Maersk Oil is expecting a lower profit this year as reduced energy prices erode an anticipated hike in production.
The Danish conglomerate’s drilling business is also set for a profit fall as it deals with planned yard stays for units and newbuilds incur start-up costs.
Parent AP Moller-Maersk itself boasted a 53% rise in US dollar net profit in the first quarter of $1.21 billion as against $710 million in the same period of 2013.
This was despite revenues only inching up from $11.63 billion to $11.74 billion, as depreciation and amortisation costs sank 11% and financial items, although negative by $154 million, improved year-on-year by $121 million.
The huge profit hike was driven by improvements in all business segments except for Maersk Drilling. Higher oil production and container volumes for core shipping business Maersk Line were, however, somewhat eroded by lower energy prices and freight volumes.
Maersk Oil posted a profit of $346 million, identical to a year earlier. This was despite entitlement production rising from an average of 239,000 barrels of oil equivalent per day to 256,000 boepd, as average oil prices slipped from $112 per barrel to $108.
Exploration costs were down from $235 million to $173 million and are expected to come in slightly below $1 billion this year. The company completed three exploration and appraisal wells in the first three months of the year, including one at the giant Johan Sverdrup field off Norway.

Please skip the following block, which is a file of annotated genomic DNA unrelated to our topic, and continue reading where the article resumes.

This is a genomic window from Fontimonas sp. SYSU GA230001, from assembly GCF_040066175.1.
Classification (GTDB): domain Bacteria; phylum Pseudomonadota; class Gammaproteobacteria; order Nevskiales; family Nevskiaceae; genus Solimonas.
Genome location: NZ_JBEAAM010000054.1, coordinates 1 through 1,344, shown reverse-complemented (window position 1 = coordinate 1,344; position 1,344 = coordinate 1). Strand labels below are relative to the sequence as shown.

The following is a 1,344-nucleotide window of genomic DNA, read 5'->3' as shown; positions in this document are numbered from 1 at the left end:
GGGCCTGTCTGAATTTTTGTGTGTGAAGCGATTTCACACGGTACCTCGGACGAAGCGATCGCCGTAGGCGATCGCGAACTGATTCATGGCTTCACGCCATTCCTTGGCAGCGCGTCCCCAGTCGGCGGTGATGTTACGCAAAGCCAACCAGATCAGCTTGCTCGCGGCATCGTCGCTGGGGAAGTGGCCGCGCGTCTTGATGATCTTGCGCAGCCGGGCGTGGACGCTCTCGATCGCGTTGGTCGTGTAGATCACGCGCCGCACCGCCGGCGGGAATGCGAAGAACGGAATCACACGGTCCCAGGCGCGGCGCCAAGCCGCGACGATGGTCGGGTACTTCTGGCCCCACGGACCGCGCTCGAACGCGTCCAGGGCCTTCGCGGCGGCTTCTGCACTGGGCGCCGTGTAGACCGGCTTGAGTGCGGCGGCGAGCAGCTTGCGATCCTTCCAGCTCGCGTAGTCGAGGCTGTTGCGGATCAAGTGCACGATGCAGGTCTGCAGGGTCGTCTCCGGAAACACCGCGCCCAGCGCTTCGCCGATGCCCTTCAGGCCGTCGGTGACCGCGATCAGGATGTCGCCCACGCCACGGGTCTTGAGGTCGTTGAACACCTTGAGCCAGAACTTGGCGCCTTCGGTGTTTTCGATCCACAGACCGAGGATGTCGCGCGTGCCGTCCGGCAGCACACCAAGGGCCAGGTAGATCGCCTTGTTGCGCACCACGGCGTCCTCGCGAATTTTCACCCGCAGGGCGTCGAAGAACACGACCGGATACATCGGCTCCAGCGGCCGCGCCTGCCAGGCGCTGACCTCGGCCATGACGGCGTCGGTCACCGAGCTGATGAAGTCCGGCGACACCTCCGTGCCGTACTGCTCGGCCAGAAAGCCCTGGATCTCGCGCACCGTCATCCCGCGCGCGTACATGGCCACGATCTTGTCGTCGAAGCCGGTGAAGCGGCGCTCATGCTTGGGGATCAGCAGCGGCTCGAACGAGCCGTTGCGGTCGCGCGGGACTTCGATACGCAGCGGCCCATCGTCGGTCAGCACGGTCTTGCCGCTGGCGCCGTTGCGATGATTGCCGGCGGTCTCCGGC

Maersk Drilling, however, saw profit in the quarter sink from $146 million to $116 million due to a trio of yard stays for units, while it also took two newbuilds on board, racking up start-up costs. The company still awaits six newbuilds, four of which have secured contracts.
Although the group still sees 2014 net profit “significantly above” last year’s total, largely due to a $2.8 billion gain from the sale of the Danks Supermarked Group, some units will see a fall.
Maersk Oil is projected to see an underlying profit below the 2013 sum of $1 billion, based on a reduced per-barrel oil price of $104. Production, however, should rise from an average of 235,000 boepd to 240,000 boepd.
Maersk warned that the oil unit will, however, see lower output in the second and third quarters due to planned shut-ins.
The drilling wing expects underlying profit to come in below 2013’s $528 million due to the planned yard stays and costs associated with taking delivery of newbuilds.
Overall the group is looking at an underlying result of $4 billion as compared with $3.6 billion in 2013, when taking into consideration discontinued operations, impairment losses and divestment gains.